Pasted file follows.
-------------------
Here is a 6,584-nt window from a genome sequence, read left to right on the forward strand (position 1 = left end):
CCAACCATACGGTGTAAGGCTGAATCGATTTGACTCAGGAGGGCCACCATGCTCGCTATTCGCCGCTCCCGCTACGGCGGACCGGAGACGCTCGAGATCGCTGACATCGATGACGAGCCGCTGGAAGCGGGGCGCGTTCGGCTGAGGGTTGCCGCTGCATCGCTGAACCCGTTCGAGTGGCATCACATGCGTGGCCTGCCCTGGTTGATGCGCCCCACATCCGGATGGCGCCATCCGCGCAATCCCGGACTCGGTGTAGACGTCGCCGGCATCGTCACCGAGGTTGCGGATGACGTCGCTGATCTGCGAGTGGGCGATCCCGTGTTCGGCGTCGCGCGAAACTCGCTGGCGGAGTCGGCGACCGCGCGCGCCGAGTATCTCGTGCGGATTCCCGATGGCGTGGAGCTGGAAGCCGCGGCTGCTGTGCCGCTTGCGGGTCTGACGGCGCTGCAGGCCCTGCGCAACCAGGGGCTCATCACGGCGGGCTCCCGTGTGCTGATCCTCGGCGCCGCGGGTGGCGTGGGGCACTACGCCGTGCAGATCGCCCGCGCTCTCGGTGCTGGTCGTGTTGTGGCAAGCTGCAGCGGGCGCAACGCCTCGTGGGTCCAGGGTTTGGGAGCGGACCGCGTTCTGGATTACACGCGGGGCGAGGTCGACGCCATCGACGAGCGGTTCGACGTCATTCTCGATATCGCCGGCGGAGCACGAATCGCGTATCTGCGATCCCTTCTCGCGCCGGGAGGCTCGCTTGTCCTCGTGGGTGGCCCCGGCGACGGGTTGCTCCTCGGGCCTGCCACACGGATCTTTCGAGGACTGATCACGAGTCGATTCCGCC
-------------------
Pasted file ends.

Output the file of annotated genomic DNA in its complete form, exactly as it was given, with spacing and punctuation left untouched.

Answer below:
Here is a 6,584-nt window from a genome sequence, read left to right on the forward strand (position 1 = left end):
CCAACCATACGGTGTAAGGCTGAATCGATTTGACTCAGGAGGGCCACCATGCTCGCTATTCGCCGCTCCCGCTACGGCGGACCGGAGACGCTCGAGATCGCTGACATCGATGACGAGCCGCTGGAAGCGGGGCGCGTTCGGCTGAGGGTTGCCGCTGCATCGCTGAACCCGTTCGAGTGGCATCACATGCGTGGCCTGCCCTGGTTGATGCGCCCCACATCCGGATGGCGCCATCCGCGCAATCCCGGACTCGGTGTAGACGTCGCCGGCATCGTCACCGAGGTTGCGGATGACGTCGCTGATCTGCGAGTGGGCGATCCCGTGTTCGGCGTCGCGCGAAACTCGCTGGCGGAGTCGGCGACCGCGCGCGCCGAGTATCTCGTGCGGATTCCCGATGGCGTGGAGCTGGAAGCCGCGGCTGCTGTGCCGCTTGCGGGTCTGACGGCGCTGCAGGCCCTGCGCAACCAGGGGCTCATCACGGCGGGCTCCCGTGTGCTGATCCTCGGCGCCGCGGGTGGCGTGGGGCACTACGCCGTGCAGATCGCCCGCGCTCTCGGTGCTGGTCGTGTTGTGGCAAGCTGCAGCGGGCGCAACGCCTCGTGGGTCCAGGGTTTGGGAGCGGACCGCGTTCTGGATTACACGCGGGGCGAGGTCGACGCCATCGACGAGCGGTTCGACGTCATTCTCGATATCGCCGGCGGAGCACGAATCGCGTATCTGCGATCCCTTCTCGCGCCGGGAGGCTCGCTTGTCCTCGTGGGTGGCCCCGGCGACGGGTTGCTCCTCGGGCCTGCCACACGGATCTTTCGAGGACTGATCACGAGTCGATTCCGCC